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What does a ‘sustainable food system’ look like?

Compelling discussion, commentary, stories on agriculture within thriving ecosystems.
There is an increasing need for food production to respond and adapt to urbanization.  Photo Credit: Neil Palmer/CIAT There is an increasing need for food production to respond and adapt to urbanization. Photo Credit: Neil Palmer/CIAT


Our food production systems are rapidly changing. Urbanization is encroaching upon agricultural landscapes.  Farmers are quickly moving into cities in search of off farm jobs.  Large corporations and governments are grabbing up land in Africa and Asia to secure food for their own countries.  Meanwhile, 870 million people go to bed hungry each year.  Then add climate change to this mix and ask, how can we feed 9 billion people by 2050?

Let’s take a look at our food systems, advises FAO, as today’s World Food Day is themed “Sustainable Food Systems for Food Security and Nutrition.”

But what does a sustainable food system look like?

A sustainable food system is one in which ecosystem services and agricultural production work hand in hand. The CGIAR Research Program on Water, Land and Ecosystems (WLE) is putting on a landscape lens and exploring ways in which agricultural production can enhance ecosystem services to intensify production in a sustainable manner – safeguarding the environment while producing more food.

The two billion smallholder farmers who contribute to 70% of global food consumption will be key in achieving food security at minimal environmental costs.  But the range of their success is dependent upon support from governments and institutions.  Policies that enable access to markets and to appropriate tools and resources will be equally as essential to achieving food security and improving nutrition.

Read more from our Director Andrew Noble.

How can we achieve a sustainable food system?

Using WLE’s approach, we can begin by looking at the landscape level for solutions that will help restore degraded land for agricultural production, improve agricultural productivity, and enhance ecosystem services.  But we may need to look beyond landscapes in order to ensure political and institutional support.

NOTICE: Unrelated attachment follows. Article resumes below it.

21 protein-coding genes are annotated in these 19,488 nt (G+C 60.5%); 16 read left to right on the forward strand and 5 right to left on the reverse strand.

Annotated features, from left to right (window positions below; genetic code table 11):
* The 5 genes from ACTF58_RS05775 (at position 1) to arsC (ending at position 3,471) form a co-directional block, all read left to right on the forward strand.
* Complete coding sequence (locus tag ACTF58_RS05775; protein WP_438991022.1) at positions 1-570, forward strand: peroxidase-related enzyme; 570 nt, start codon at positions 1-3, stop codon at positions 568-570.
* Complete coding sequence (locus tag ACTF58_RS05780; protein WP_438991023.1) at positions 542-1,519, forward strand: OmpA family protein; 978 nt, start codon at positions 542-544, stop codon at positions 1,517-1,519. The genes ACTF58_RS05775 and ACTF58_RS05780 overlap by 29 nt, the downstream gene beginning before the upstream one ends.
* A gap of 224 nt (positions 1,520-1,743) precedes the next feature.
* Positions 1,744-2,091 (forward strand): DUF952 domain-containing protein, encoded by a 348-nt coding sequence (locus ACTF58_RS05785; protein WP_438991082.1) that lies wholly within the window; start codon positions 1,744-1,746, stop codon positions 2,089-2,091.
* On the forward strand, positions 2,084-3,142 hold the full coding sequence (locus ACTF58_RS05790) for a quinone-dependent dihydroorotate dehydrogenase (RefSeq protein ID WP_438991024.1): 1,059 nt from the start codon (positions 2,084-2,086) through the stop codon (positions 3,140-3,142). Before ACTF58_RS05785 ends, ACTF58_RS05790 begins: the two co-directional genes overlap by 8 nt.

Jeremy Bird, Director General at the International Water Management Institute, which leads the WLE program outlines a number of solutions that can shape the sustainability of food production systems (watch the full video here):

  • Sustainable irrigation – if farmers switch from relying solely on seasonal/unreliable rains to irrigation, they can double their yields.  Only 4% of arable land in Sub Saharan Africa is equip for irrigation.
  • Access to underground waterimproving access to underground water can transform production systems, as seen in Gujarat, India
  • Reduce Risk – potential underground storage systems can store water underground during flood events and save it for drought periods.
  • Wastewater as fertilizer – harnessing wastewater as a safe and nutritious fertilizer for crops is possible and can close the gap in the nutrient cycle while reducing dependence on chemical fertilizer and protecting ecosystems

We're interested in what you think a sustainable food system looks like! Share with us in the comments section below.

If you’re interested in WLE’s landscape approach, stay tuned for our next blog focal month on Restoring Landscapes starting Monday October 21st!
We'll be using #LandMonth on the blog and #Landscapes on Twitter and Facebook.

For updates follow us on @WLE_CGIAR and on Facebook.


Just one point, I have 20 others. Starting with just water, there has to be an accounting system to monitor all water. You can't manage what you don't measure.

I think a component that is often left out of the food system discussion is food waste. But waste is an important component of the food system. Our food systems do not just include landscapes and agricultural fields, but they are dependent upon markets. IMechE (https://www.theguardian.com/environment/2013/jan/10/half-world-food-waste) estimates that we can increase food supplies by 60-100% just by eliminating losses and waste while freeing land, energy and water resources.

Is WLE addressing this side of the production system? Can we eliminate food waste by focusing on creating stronger links between smallholder farmers and markets? Or will food waste elimination require different shifts in the production system...